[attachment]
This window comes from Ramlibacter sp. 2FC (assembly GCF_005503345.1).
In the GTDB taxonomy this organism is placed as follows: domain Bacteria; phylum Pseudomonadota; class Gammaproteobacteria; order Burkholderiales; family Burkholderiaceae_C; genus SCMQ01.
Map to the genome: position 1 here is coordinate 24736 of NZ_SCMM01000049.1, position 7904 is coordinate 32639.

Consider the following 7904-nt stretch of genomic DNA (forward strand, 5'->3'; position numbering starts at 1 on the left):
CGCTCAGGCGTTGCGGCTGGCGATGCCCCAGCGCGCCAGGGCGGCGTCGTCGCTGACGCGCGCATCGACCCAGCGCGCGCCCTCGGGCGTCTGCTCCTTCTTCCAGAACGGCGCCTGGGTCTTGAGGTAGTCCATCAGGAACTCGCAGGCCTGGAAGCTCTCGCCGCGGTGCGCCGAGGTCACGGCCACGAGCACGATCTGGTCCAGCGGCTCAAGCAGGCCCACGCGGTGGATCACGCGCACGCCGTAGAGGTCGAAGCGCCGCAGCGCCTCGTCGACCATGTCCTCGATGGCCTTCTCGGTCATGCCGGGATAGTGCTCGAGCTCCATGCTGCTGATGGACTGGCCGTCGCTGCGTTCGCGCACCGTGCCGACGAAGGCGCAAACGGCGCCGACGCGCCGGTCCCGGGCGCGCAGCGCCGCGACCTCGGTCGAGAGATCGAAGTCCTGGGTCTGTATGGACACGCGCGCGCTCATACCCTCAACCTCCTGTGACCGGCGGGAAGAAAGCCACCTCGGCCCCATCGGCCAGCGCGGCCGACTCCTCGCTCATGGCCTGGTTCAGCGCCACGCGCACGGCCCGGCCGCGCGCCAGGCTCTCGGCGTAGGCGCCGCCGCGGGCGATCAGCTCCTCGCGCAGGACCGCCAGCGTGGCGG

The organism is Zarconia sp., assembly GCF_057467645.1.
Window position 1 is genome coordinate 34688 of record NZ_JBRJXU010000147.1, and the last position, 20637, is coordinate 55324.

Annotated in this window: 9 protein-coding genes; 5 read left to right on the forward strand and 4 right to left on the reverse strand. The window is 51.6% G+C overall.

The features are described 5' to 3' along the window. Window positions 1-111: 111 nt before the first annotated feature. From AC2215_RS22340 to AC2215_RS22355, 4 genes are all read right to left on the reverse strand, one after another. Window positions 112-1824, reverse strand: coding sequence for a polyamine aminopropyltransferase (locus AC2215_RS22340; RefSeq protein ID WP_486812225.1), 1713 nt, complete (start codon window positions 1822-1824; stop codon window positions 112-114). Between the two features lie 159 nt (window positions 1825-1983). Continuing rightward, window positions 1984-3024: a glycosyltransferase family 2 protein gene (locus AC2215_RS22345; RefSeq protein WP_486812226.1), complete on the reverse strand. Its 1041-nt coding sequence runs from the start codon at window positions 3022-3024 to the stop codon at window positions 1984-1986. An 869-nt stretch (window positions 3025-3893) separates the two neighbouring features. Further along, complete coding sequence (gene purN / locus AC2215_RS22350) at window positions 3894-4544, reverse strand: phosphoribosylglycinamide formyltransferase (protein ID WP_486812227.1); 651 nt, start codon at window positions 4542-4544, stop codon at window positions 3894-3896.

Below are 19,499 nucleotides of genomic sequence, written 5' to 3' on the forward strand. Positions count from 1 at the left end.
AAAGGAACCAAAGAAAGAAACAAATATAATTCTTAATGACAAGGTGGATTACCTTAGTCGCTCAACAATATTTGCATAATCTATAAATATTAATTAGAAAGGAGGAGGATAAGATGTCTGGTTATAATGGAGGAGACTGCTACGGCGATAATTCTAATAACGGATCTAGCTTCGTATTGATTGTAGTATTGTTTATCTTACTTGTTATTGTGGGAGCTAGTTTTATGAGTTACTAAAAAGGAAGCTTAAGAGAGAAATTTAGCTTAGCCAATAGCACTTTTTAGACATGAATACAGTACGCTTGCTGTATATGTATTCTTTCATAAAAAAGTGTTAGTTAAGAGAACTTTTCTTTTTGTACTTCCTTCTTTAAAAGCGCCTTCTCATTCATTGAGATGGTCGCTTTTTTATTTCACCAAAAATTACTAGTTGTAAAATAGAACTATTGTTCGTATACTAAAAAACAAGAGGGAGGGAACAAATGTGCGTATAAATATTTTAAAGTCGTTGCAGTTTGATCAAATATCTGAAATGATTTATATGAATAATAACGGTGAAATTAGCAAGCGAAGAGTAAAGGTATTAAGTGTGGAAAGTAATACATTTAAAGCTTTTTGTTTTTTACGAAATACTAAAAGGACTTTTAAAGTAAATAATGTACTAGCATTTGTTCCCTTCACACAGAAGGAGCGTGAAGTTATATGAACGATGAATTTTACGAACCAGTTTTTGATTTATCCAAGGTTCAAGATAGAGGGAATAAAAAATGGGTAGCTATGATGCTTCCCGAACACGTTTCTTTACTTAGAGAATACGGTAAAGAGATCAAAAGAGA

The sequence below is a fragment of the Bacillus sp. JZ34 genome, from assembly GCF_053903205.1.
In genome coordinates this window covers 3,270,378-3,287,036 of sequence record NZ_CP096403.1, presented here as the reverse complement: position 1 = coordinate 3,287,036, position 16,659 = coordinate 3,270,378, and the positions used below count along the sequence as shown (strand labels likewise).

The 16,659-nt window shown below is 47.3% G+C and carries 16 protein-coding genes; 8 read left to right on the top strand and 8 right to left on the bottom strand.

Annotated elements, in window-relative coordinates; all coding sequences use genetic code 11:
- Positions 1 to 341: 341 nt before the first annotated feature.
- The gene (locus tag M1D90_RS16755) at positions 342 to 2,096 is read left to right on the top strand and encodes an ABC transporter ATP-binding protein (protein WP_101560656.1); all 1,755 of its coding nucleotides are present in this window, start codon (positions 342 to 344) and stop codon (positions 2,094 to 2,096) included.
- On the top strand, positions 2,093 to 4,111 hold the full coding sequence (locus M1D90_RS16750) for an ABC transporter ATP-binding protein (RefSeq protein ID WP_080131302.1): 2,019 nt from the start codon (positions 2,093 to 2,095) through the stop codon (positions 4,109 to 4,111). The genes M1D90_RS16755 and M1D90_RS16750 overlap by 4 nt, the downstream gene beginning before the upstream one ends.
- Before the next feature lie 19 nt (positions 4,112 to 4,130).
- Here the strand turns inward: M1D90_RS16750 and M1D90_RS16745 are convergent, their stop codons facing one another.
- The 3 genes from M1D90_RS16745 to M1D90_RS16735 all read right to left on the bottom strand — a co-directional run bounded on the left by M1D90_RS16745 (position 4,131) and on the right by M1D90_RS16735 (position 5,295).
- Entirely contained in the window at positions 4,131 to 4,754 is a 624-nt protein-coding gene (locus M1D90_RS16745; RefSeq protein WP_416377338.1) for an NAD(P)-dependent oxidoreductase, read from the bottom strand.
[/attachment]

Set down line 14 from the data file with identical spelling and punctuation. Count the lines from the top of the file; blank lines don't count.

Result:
The 16,659-nt window shown below is 47.3% G+C and carries 16 protein-coding genes; 8 read left to right on the top strand and 8 right to left on the bottom strand.